Today, it’s back to bricks-and-mortar business as usual inside the Stephen Avenue restaurant that offers a contemporary take on a steak house, complete with exposed sandstone walls, light leather upholstery and a lunch menu full of quick, but substantial plates. The beloved Alberta beef burger is as delicious as it is well-priced at $19, while a quintessential wedge salad, enlivened with feta, crispy pickled onions and everything bagel spice, sneaks in under $15. Serious diners can go for the main menu featuring a selection of A5 Wagyu beef, tomahawk steaks and a seafood platter packed with king crab legs and lobster tails.

Deere says the wine list has been increasingly popular in this back-from-COVID period; from a light 2019 Joseph Drouhin for $62 to a full-bodied 2005 Château Margaux for $3,548, there’s something for every lunch scenario. “People are spending a little more time together and a little more money on the wine,” says Deere. “We’re seeing the connections being made again.”

100 8 Ave. S.E., 403-244-3600, modernsteak.ca


Major Tom

Open: 11 a.m., Tuesday to Friday; closed Monday
Best for: Wowing out-of-town clients

Photograph by Jared Sych.

Perched 40 storeys above the bustle of Stephen Avenue, Major Tom continues to be one of Calgary’s most talked-about new restaurants. Warm golds and emerald greens exude a sense of uptown glam and offer a sleek mid-century foreground to the impressive backdrop of concrete and glass office towers. For a high-stakes client lunch, you’ve picked the perfect setting. Major Tom first greeted diners in July 2021, but it was a few more months before daytime dining was available to the business crowd. In October of that year, lunch service debuted, but with only half the space and tables available.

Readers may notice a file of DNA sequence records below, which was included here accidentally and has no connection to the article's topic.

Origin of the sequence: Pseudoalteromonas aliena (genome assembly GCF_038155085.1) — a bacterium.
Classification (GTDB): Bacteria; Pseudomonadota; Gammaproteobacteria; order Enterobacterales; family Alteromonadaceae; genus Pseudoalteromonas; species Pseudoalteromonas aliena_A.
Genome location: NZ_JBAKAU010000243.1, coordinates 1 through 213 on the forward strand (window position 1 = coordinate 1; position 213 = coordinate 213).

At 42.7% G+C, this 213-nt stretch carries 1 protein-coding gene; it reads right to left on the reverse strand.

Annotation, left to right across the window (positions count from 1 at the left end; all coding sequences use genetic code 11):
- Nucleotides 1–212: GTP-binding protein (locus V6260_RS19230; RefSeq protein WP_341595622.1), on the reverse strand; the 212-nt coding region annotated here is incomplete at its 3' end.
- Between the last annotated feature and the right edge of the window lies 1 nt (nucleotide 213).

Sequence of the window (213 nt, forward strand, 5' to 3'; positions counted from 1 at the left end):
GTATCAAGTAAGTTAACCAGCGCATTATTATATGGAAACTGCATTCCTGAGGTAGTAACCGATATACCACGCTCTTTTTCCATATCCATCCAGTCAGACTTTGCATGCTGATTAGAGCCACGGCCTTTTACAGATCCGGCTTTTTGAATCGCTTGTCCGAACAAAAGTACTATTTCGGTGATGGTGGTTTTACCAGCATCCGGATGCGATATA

“There was so much demand for lunch right off the bat,” says Concorde Entertainment Group regional manager Brittany Thompson, who is also opening Barbarella Bar on the main floor of the same building this month. “It was just a matter of building our team.”

As the staff and waitlist grew, so did the capacity. Today, the whole restaurant is typically packed for lunch, serving more than 200 people. The all-day menu offers classic plates, including baked Pacific halibut and steak frites, but its real strength is in creating a sense of celebration with a family meal. Here’s how we’d do it: begin with a dozen oysters, followed by a single crispy hen egg hors d’oeuvres for each diner. Next, glazed snow peas with chili, parmesan and garlic offer a fresh, full-flavoured burst, before moving onto plates of bone-in striploin, Marsala mushrooms and fries with garlic aioli.

Be sure to peruse the wine selection: Sommelier Brad Royale’s list is one of this city’s most enjoyable reads. The description for the 2020 Elena Walch Lagrein, for example: “Warm blueberry muffins with a cold can of root beer. It’s like you’re eight years old again.”

40th Floor, Stephen Avenue Place, 700 2 St. S.W., majortombar.ca


Hy’s Steakhouse and Cocktail Bar

Open: 11 a.m., Monday to Friday
Best for: Toasting a hard-earned deal

Pan-fried chicken salad with beurre blanc (front) and beef stroganoff at Hy’s. Photograph by Jared Sych.

The hustle of Stephen Avenue moves quickly past Hy’s picture windows, while, inside the dining room, dark walls, high ceilings and service staff in boxy jackets offer a sophisticated familiarity — this is one of the city’s most beloved steak houses. Established by Alberta’s own Hy Aisenstat in 1955, Hy’s has been around so long that the staff are intimately acquainted with many of the city’s key players. “They are like family to us,” says general manager Barb Steen. “We are seeing a lot more of our regulars — not just for special occasions, but once or twice a week.”